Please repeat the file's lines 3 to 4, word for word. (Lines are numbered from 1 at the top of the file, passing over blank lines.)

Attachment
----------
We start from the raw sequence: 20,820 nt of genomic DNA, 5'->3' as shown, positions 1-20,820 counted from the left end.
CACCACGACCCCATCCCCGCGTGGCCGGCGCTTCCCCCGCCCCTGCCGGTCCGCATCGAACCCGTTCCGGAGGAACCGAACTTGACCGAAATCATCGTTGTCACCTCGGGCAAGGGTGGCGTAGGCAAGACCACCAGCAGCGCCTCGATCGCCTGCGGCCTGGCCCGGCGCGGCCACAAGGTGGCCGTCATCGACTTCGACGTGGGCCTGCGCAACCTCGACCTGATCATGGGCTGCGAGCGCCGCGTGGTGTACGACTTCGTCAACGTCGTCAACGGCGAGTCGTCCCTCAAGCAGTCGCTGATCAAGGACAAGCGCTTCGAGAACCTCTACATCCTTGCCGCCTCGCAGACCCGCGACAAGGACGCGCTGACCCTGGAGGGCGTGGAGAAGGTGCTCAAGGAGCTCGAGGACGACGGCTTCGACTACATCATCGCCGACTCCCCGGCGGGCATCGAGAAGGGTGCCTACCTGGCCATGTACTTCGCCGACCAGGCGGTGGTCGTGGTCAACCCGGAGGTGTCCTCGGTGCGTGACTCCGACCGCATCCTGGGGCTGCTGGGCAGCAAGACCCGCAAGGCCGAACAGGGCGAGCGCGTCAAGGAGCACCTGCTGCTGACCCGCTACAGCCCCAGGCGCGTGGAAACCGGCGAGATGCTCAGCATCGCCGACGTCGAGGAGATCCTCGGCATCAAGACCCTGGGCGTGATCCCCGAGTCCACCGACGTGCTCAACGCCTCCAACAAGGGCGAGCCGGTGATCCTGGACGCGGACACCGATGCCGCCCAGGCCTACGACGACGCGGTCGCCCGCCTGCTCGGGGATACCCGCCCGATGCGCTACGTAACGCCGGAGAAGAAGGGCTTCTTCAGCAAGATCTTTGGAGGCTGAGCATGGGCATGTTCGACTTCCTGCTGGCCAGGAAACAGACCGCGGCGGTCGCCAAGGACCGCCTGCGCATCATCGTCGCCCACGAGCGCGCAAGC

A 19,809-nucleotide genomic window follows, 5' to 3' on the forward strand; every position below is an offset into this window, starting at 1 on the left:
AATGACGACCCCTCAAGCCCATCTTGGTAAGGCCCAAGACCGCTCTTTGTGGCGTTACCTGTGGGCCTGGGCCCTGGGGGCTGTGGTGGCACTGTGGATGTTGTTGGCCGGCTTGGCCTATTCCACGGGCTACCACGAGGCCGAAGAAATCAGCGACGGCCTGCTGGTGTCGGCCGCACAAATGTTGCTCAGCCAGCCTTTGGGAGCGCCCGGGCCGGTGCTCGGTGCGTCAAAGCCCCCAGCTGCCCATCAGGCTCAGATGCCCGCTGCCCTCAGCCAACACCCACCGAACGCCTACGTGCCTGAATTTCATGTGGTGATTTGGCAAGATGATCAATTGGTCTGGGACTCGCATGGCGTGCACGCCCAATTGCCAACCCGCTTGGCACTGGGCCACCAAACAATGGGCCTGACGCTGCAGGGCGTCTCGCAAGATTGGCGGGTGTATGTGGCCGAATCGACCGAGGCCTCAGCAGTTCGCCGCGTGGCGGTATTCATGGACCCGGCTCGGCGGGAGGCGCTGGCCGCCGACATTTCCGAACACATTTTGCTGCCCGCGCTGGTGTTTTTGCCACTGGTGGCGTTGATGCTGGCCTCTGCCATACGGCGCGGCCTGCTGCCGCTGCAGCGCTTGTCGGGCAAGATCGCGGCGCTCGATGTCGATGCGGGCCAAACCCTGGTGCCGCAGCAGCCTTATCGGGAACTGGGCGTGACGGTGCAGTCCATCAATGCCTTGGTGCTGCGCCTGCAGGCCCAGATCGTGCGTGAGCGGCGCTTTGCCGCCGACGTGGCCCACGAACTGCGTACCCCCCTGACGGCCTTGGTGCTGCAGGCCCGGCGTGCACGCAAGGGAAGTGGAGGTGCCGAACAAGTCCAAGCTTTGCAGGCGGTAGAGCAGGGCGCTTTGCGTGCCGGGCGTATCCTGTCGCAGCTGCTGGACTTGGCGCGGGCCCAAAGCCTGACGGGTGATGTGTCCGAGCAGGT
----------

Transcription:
A 19,809-nucleotide genomic window follows, 5' to 3' on the forward strand; every position below is an offset into this window, starting at 1 on the left:
AATGACGACCCCTCAAGCCCATCTTGGTAAGGCCCAAGACCGCTCTTTGTGGCGTTACCTGTGGGCCTGGGCCCTGGGGGCTGTGGTGGCACTGTGGATGTTGTTGGCCGGCTTGGCCTATTCCACGGGCTACCACGAGGCCGAAGAAATCAGCGACGGCCTGCTGGTGTCGGCCGCACAAATGTTGCTCAGCCAGCCTTTGGGAGCGCCCGGGCCGGTGCTCGGTGCGTCAAAGCCCCCAGCTGCCCATCAGGCTCAGATGCCCGCTGCCCTCAGCCAACACCCACCGAACGCCTACGTGCCTGAATTTCATGTGGTGATTTGGCAAGATGATCAATTGGTCTGGGACTCGCATGGCGTGCACGCCCAATTGCCAACCCGCTTGGCACTGGGCCACCAAACAATGGGCCTGACGCTGCAGGGCGTCTCGCAAGATTGGCGGGTGTATGTGGCCGAATCGACCGAGGCCTCAGCAGTTCGCCGCGTGGCGGTATTCATGGACCCGGCTCGGCGGGAGGCGCTGGCCGCCGACATTTCCGAACACATTTTGCTGCCCGCGCTGGTGTTTTTGCCACTGGTGGCGTTGATGCTGGCCTCTGCCATACGGCGCGGCCTGCTGCCGCTGCAGCGCTTGTCGGGCAAGATCGCGGCGCTCGATGTCGATGCGGGCCAAACCCTGGTGCCGCAGCAGCCTTATCGGGAACTGGGCGTGACGGTGCAGTCCATCAATGCCTTGGTGCTGCGCCTGCAGGCCCAGATCGTGCGTGAGCGGCGCTTTGCCGCCGACGTGGCCCACGAACTGCGTACCCCCCTGACGGCCTTGGTGCTGCAGGCCCGGCGTGCACGCAAGGGAAGTGGAGGTGCCGAACAAGTCCAAGCTTTGCAGGCGGTAGAGCAGGGCGCTTTGCGTGCCGGGCGTATCCTGTCGCAGCTGCTGGACTTGGCGCGGGCCCAAAGCCTGACGGGTGATGTGTCCGAGCAGGT